Here’s a recent Bloomberg headline about what’s happening now with transportation in Wuhan, China:
This is, of course, disastrous news, if it holds — which it probably will. A flight into still more mobile privatization is entirely logical for the individual, of course. And China, like the United States, is literally built for it, given its eager facilitation of automobiles. But what of the collective problems on the horizon — the ones the present pandemic might, barring a simple return to normalcy, have helped us ponder with new maturity?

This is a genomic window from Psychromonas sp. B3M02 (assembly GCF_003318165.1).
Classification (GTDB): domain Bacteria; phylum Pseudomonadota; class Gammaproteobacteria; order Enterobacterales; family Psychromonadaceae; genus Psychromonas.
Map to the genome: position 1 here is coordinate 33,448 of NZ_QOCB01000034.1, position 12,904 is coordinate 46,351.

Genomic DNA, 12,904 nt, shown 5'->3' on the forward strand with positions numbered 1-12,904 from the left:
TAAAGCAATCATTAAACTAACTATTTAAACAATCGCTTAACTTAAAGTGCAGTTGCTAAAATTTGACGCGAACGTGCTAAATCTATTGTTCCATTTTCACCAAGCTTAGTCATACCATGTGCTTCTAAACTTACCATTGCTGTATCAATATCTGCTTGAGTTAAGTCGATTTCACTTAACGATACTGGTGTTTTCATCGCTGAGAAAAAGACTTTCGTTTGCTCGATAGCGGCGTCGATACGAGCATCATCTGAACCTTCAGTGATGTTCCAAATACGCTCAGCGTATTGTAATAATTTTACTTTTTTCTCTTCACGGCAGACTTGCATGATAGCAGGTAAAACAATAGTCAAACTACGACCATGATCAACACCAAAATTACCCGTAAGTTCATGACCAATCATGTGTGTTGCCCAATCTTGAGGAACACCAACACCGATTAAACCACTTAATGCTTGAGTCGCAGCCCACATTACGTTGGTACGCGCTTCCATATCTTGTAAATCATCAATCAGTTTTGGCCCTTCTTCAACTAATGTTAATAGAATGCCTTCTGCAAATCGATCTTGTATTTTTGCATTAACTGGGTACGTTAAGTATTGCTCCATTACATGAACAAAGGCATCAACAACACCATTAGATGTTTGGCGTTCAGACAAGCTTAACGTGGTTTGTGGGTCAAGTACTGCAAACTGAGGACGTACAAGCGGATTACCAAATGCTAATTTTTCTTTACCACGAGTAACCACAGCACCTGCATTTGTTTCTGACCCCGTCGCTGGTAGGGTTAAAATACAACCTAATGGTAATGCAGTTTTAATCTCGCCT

Whatever the implications of an intensified attachment to cars might be for supposed communists, here in the United States, the coming ridership crisis is going to put environmentalists and transportation activists to a stern test. Will we finally summon the brains and guts to start talking adequately about the way our towns and cities are built around automobiles, or will we continue to whimper and special-plead as our public transit schemes grow even more pathetic and our overall design remains an overclass ukase?